Everybody knows the obvious types of self-sabotage. Procrastination, laziness, drinking, smoking, doing drugs, eating too much, not exercising, gambling, perfectionism, cowardice, extravagance, etc.
While these self-sabotaging behaviors aren’t always easy to stop, they’re easy to spot. Everyone is more or less aware that it’s bad to be lazy, eat too much, or overspend, and so on. An awareness of self-sabotaging behaviors makes it likelier to correct them.
A more dangerous type of self-sabotage is unconscious self-sabotage where you unwittingly inflict great harm upon yourself by habits or behaviors that you believe to be harmless or even good.
Since this type of self-sabotage often goes unnoticed, your life keeps sucking in ways that you can’t quite put a finger on. Spot them, correct them, and the quality of your life will skyrocket.
Here are the top 5 ways you are unsuspectingly sabotaging yourself:
In modern societies, men are treated as sacrificial animals to die in wars, provide for others, and do all the heavy lifting selflessly so that other members of society can live comfortably.
The hapless modern man is indoctrinated from his early childhood on to be selfless:
- He’s indoctrinated at school to be a good citizen who’s ready to die for his country,
- He learns early at school (mostly from his female teachers) how to please women,
- He’s taught to selflessly put other people on pedestals merely for existing, without any requirement whatsoever of them to earn their pedestalized status,
- He’s taught to prioritize the “greater good” over his own well-being,
- He’s taught, in Ayn Rand’s words, “not how to live his life, but how to sacrifice it”,
- He’s brought up to subconsciously believe that anyone who is not him is automatically more important than him (unless that “anyone” is another man.)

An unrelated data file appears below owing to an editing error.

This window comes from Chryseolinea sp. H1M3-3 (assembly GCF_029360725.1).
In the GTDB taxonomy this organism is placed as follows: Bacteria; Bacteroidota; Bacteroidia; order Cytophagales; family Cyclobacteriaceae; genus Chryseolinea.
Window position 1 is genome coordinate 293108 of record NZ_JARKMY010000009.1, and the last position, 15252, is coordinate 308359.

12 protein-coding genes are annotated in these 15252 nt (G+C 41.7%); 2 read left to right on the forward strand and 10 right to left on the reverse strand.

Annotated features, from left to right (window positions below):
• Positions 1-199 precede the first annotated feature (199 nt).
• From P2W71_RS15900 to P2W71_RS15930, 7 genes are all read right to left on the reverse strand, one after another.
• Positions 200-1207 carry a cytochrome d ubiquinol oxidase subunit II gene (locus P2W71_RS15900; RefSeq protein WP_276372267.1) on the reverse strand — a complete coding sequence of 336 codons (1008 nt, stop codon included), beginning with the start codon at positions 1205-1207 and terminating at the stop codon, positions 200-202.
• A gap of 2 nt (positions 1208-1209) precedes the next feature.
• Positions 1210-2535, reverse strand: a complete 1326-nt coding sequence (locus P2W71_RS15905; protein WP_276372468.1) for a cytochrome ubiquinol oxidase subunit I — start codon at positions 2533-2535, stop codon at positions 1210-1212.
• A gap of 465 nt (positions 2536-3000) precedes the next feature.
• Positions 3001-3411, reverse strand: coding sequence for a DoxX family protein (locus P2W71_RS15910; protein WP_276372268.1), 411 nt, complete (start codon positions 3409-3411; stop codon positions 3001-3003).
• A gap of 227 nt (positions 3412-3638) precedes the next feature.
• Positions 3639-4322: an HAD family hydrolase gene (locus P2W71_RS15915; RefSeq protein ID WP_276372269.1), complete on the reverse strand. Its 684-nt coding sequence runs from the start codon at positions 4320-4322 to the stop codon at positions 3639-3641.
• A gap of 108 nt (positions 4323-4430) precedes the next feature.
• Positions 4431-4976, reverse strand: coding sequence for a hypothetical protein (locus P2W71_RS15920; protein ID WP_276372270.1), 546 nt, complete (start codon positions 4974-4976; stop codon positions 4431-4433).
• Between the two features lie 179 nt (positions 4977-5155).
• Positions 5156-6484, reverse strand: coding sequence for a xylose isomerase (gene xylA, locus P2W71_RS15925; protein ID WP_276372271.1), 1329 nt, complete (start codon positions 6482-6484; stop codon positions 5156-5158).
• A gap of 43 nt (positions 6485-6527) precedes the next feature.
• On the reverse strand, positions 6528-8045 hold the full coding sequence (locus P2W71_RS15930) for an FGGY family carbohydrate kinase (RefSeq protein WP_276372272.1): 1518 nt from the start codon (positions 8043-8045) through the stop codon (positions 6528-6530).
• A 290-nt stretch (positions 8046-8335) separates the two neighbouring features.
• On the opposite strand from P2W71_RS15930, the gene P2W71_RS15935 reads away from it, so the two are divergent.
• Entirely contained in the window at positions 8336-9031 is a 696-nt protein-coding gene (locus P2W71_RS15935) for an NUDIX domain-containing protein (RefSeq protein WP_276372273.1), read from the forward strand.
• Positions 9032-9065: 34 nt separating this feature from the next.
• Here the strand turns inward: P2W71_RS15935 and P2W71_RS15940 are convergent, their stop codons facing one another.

This indoctrination has been very successful. Modern men, especially Western men, have selflessly allowed themselves to be used and exploited.
Many of them still do, even though men ended up getting spit on the face in return for their selflessness.
A recent study conducted among “15–29-year-old Canadian male interview participants” proves how successful this “selflessness” indoctrination has been and men are determined to continue being selfless, despite it doing them more harm than good.
According to the study, young Canadian men regard “selflessness” as the top masculine quality when in reality selflessness isn’t even a masculine quality, let alone being the “top masculine quality.”
Considering that Canada is a prominent bastion for the war against men, it’s obvious that ranking selflessness as the top masculine quality is not a product of rational thought. It’s a product of indoctrination. These young men aren’t thinking “we must be selfless and care about the people and institutions who make it a point to spit on our faces at every opportunity”. They genuinely believe they’re being better men by being selfless.